Cloverdale BIA sees signs of promise

‘Small, exciting things’ like new stores, restaurants, bode well for Cloverdale’s business community, BIA executive director says.

From the arrival of desirable new businesses to the launch of heritage rail operations, the past year has been an eventful one, according to the executive director of the Cloverdale Business Improvement Association – and there’s a definite buzz of economic optimism in the historic town centre.

Members gathered for their Annual General Meeting July 11 at the Cloverdale Legion, where Paul Orazietti presented an overview of various projects and initiatives.

Over the past year, Cloverdale has seen a number of businesses opening up, along with existing businesses that have undertaken renovations and other improvements.

“Cloverdale has really grown and changed,” he said, pointing to new additions to 176 Street such as Timeless Treasures, a new business specializing in antiques and collectibles that has relocated from Fort Langley to downtown Cloverdale.

Orazietti also highlighted the Henry Public House, a boutique pub opened by the Joseph Richard Group in the Clover Inn, replacing the former Legacy Show Lounge, a strip club was shut down in response to pressure from the local business community, law enforcement and the City of Surrey.

“They’ve been very responsible in terms of creating an upscale bar that again, really ads some cachet to the downtown.”

Orazietti said the owner of The Vault Restaurant is working on opening up a second establishment on 176 Street, inside the former Golphis location.

He also revealed that Chef Matthew Stowe, 2013 winner of the reality TV show, Top Chef Canada and local resident, is looking to open a restaurant in the area.

“Again, these are small, exciting things that are starting to shift what this community is about, and it’s been a long time coming,” Orazietti told members.

http://raven.b-it.ca/portals/uploads/cloverdale/.DIR288/wHangingBaskets176St.jpgThe Cloverdale BIA represents 280 businesses in the historic downtown, acting as a liaison between business interests and the city, and working to recruit and retain businesses, along with other initiatives, from hanging baskets and graffiti removal to partnering with the Cloverdale District Chamber of Commerce and others to organize events like the upcoming Cloverdale Blueberry Festival (Aug. 10), the Halloween Costume Parade, and Surrey’s Santa Parade of Lights.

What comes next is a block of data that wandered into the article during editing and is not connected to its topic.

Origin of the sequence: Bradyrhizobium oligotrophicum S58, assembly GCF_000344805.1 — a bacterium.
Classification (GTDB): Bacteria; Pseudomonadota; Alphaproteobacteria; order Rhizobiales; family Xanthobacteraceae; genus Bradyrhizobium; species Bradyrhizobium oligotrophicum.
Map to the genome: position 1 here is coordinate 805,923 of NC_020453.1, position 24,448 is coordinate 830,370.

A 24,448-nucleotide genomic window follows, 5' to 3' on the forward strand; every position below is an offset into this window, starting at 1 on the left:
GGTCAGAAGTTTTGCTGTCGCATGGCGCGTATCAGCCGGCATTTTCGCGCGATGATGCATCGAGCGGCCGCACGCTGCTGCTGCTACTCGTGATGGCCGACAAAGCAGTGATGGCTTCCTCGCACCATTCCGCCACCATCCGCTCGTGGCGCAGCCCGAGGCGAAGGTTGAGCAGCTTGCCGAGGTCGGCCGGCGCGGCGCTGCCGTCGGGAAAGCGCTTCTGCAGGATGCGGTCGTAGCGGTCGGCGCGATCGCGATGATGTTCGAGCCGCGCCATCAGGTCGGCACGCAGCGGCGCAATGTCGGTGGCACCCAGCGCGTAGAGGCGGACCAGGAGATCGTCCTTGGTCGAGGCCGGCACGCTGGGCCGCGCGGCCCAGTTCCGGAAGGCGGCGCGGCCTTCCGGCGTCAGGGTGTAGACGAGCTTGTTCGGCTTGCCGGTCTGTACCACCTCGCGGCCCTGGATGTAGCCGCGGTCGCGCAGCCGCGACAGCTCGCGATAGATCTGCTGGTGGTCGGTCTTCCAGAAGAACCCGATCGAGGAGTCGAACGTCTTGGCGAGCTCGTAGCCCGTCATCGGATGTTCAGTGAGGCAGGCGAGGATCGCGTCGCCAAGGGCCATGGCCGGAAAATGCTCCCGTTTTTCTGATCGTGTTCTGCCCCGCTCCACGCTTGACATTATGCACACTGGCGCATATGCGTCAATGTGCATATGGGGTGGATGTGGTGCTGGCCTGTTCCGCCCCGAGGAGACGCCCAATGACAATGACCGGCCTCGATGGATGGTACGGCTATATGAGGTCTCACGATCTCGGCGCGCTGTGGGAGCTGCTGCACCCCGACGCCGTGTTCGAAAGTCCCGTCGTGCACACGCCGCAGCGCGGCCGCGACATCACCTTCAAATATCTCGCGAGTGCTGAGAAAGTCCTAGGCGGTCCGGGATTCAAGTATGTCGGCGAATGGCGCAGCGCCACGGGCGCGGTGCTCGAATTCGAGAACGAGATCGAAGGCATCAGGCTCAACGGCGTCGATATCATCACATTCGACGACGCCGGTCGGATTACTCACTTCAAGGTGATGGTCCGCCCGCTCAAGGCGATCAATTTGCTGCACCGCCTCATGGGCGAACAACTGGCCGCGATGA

Features like the hanging baskets [pictured at right, Jennifer Lang photo], the addition of new businesses, and renovations like the Frontline Real Estate building at 56A and 176 Street, and the Lang Building have helped make the downtown seem more desirable to new businesses and shoppers.

“The area is transforming,” Orazietti told the Reporter earlier this week.

“There’s a consistent flow of people who are buying into the vision,” he added. “There’s that sense of buzz. It’s critical mass – you become a desirable area.”

The past year also saw the opening of Brick Yard Station, the new commercial plaza at the long-vacant corner of Highway 10 and the Cloverdale bypass.

Priorities for 2013/14 include stepping up pressure on the city and the developer in hopes of speeding up the Cloverdale West Village proposal and working on gateway signage welcoming visitors to the historic town centre.

Orazietti said the pie-shaped vacant lot at 58 Avenue and the Cloverdale Bypass is the subject of a development proposal that could see the addition of landmark gateway signage if the project – in this case, an unnamed bank – goes ahead.

“These particular landmarks are really important for people to get a sense of arrival,” Orazietti said.

“We have such travel flowing through the area, they want to get a sense that they’ve come to a community. This is the front door.”

The BIA is putting money aside for another gateway feature at the south end of 176 Street near Highway 10 that would help identify the historic part of downtown Cloverdale.

The Cloverdale BIA also works with other groups, including the Surrey Heritage Society, which recently opened up the B.C. Vintage Truck Museum on the southwest corner of the Cloverdale Fairgrounds.

Continuing to market the area as a heritage tourism destination is another goal for 2013.

The launch of weekend passenger runs by the Fraser Valley Heritage Railway Society out of Cloverdale Station has been another highlight of the past year, he said.

“There’s a really large dedicated group of volunteers that make this railway happen, very much like the BIA, and again, a lot of what you see going on here is generous time donation by people who care about their community.”

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